So when I saw the 6 week long Plan It - Don't Panic menu planning series at Keeper of the Home I was inspired. What if I made six weeks of menus to cycle through?
That wasn't their specific challenge, but I decided it needed to be mine. I read some great posts on the topic of larger menu planning, and two in particular inspired me to plan for more than a week at a time.
Menu Planning Resources: Two Week Rotation (from Simple Mom)
Simplifying Grocery Shopping and the Benefits of Monthly Menu Planning (from Passionate Homemaking)
So I pulled out my cookbooks and started a spreadsheet. It was time to take my menu planning to the next level. (You can read through my drawn-out process here, or just skip to the simple solution below.)
Three Steps to Creating a Massive Menu Plan
1. Know what works for you and your family.
I know some people are great about using the internet for all their recipes and even for their planning. I am not one of those people. I make such a mess when I cook that my computer cannot be anywhere near me, and I don't want to keep running back and forth to the desk to see how many teaspoons of which spice go in this? But if that works for you, more power to you! There are lots of posts out there on how to make the most of that.
When I was evaluating our family's eating habits, I noted the following things:
- Our end of the (shopping) week meals will probably need to have frozen or canned produce instead of fresh. So for example if I decide to do the grocery shopping on Wednesday, Monday and Tuesday night's veggies are probably not going to be fresh.
- I get bored having the same meat a couple nights in a row, so I want to make sure and mix up the meats so we don't end up with chicken three nights in a row.
- We do vegetarian Fridays. So not only do I need to plan a bean-based meal for Friday night, but I also have to make sure we have no or very few main dish leftovers from Thursday night's meal.
- I don't worry about planning breakfasts or lunches. I tend to either make a ton of waffles on the weekend or muffins during the week and that gets us through for breakfasts, along with fruit. Lunch is almost always leftovers; sometimes on the weekend it'll be salad and macaroni and cheese or grilled cheese. No need to plan that.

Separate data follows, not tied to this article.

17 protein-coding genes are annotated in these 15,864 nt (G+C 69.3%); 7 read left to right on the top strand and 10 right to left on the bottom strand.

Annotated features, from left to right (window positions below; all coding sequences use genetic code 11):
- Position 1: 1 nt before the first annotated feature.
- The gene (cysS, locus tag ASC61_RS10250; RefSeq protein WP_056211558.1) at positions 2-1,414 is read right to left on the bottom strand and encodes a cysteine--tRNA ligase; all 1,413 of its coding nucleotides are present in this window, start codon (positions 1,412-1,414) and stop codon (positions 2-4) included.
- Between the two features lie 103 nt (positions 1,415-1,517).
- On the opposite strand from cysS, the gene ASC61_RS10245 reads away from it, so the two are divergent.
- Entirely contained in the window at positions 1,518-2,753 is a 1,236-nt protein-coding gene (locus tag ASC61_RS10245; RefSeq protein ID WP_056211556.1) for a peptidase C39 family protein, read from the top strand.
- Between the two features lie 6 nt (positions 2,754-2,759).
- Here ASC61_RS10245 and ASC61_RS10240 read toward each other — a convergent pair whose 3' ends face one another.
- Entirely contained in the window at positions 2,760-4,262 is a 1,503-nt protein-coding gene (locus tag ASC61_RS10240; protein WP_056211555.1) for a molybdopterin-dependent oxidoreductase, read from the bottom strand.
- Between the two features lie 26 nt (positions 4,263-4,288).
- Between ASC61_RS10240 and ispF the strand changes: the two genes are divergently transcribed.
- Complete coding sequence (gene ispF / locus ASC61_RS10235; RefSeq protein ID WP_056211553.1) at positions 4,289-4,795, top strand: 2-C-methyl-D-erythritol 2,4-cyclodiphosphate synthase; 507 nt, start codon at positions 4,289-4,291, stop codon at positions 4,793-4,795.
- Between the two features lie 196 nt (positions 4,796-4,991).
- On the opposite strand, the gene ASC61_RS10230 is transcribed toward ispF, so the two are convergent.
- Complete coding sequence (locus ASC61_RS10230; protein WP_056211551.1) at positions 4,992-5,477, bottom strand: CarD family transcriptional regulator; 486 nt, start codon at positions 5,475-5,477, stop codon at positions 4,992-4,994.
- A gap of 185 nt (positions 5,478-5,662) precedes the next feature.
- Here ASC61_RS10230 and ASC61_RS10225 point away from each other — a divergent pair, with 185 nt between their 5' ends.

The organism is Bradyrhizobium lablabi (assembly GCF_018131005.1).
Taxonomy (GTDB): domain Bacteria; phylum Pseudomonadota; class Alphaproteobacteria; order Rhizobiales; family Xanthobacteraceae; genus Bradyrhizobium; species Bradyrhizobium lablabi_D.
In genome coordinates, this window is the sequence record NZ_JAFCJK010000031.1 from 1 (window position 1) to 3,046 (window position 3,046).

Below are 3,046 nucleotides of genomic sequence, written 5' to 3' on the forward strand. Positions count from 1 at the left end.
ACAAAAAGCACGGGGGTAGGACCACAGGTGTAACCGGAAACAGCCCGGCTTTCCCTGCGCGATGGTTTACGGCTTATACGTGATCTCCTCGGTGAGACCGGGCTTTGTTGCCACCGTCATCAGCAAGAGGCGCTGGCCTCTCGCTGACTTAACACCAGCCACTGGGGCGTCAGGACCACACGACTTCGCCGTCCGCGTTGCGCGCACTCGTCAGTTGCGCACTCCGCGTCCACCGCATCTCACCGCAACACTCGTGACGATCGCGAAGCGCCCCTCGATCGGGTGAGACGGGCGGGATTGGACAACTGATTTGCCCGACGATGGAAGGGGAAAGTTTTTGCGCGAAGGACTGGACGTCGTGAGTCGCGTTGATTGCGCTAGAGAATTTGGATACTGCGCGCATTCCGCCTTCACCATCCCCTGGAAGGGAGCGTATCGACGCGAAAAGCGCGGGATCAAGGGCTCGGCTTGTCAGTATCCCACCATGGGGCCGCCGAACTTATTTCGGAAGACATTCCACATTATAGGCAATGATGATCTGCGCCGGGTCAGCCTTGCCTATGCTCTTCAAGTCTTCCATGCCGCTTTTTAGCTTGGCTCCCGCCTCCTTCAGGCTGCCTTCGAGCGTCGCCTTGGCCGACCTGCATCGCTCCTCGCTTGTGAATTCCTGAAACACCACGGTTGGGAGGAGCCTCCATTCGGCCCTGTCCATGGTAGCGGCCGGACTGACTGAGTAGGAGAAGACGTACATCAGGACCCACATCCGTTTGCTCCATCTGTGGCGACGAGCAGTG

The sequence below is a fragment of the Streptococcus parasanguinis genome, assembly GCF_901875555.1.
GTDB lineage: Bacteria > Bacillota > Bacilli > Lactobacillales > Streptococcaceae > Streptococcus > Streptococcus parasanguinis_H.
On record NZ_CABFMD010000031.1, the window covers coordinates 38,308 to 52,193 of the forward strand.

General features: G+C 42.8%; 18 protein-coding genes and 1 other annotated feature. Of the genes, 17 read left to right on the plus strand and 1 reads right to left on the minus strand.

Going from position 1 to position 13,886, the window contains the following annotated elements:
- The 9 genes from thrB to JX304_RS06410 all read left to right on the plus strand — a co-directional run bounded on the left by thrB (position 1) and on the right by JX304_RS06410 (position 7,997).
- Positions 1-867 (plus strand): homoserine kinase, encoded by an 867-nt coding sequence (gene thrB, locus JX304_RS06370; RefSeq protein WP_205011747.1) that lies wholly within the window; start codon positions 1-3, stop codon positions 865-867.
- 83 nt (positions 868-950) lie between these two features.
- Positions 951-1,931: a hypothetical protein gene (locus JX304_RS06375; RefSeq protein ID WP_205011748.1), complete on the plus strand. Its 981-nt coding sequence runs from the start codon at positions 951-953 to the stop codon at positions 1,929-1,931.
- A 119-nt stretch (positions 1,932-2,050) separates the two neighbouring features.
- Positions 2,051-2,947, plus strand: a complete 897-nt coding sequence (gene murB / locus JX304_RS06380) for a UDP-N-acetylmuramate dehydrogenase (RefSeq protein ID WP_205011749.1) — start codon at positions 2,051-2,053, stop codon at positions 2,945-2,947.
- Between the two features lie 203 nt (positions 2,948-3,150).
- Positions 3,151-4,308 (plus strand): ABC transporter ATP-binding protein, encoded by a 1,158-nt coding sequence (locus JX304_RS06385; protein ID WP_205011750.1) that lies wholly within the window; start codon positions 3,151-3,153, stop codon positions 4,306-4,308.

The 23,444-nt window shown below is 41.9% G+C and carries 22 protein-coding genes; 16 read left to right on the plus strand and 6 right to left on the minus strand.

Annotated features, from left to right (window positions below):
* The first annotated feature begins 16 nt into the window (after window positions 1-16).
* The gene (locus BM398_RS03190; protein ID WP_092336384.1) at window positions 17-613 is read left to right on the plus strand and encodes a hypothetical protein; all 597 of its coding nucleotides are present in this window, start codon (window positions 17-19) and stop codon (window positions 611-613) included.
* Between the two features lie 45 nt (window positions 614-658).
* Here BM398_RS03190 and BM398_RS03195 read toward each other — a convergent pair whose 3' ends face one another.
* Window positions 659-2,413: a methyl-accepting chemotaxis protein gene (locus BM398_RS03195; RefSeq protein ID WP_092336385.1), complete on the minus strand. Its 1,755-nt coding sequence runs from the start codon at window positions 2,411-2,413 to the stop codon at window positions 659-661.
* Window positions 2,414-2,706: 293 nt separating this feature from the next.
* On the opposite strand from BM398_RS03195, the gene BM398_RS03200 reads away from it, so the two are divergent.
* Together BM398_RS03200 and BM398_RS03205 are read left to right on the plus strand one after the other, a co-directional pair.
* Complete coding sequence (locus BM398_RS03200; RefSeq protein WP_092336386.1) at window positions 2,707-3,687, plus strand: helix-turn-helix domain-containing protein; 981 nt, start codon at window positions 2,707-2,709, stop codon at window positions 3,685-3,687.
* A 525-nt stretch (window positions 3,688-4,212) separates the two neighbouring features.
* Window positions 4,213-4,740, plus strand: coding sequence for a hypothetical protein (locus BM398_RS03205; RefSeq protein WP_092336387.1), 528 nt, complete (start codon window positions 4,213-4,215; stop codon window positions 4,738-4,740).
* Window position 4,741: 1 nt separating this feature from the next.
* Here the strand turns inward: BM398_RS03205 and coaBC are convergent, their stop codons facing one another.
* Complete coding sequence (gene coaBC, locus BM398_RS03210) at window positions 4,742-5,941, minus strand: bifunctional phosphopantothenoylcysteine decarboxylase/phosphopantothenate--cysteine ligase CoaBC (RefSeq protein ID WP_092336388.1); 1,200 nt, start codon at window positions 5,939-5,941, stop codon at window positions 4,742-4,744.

|An un-staged glimpse into our pantry. You're supposed to be looking at my cookbooks, but I got a kick out of looking at the shelf above. Do you like how the chocolate hard shell is blocking out all the organic veggies? I've got a long ways to go.|
2. Go through your cookbooks and pull out your favorite recipes, along with any new recipes you'd like to try.
This part took me the longest - I have a lot of cookbooks and enjoy slowly paging through them. I compiled the recipes in a spreadsheet that noted the main ingredient, whether it went in the slow cooker, and most importantly the cookbook and page number.
3. Start putting weekly menus together.
Now is the time to decide if you'd like to do a weekly rotation like the ladies I linked to above suggested. This would make it pretty simple. At first that's what I was going to do.
But then when I started to put the menus together, I found that to feel more restricting than freeing. So I scrapped that and just started pulling out our favorite meals and tossing them onto different days and weeks.
It was fairly easy to fill in the first three weeks, but I found it tougher to fill in as I went on. I thought about going back and spacing out our favorites by inserting several new meals to try. For now, though, I just condensed the menu from six weeks to five. If I feel like mixing it up and trying something new, I can easily replace one of our stand-bys. But seeing as the holidays are coming up, I think it's in my best interest to stick with foods we love (and I already know how to make) for the next ten weeks. Come January, perhaps I'll spice things up with those new recipes on the spreadsheet.
The Easy Way
Now is where I have to confess that I got sidetracked and a bit overwhelmed at step two above. For (wince) six weeks in a row. Perhaps going through all my cookbooks was overdoing it just a bit. More importantly, after all that I later realized there was an easier way to make several weeks of menu plans. Just do your menu planning one week at a time, as usual, and (this is the important part) keep those scraps of paper that you wrote the menus and grocery lists on. After six weeks, compile what you already have, and voila! Your massive menu the easy way, complete with shopping lists!
Here's my finished product. (Sorry it's tough to see - click to enlarge.) You may notice that I did leave Saturdays blank. That's in case we want to go out to eat or visit family or something. If we are home every night that week, I'll just pull something out of the freezer. (Or give in and get grocery store fried chicken. So unhealthy. So tasty.)
Have you ever tried planning more than a week of menus at a time?
For more menu planning goodness, go check out six weeks of menus at the Plan It - Don't Panic series.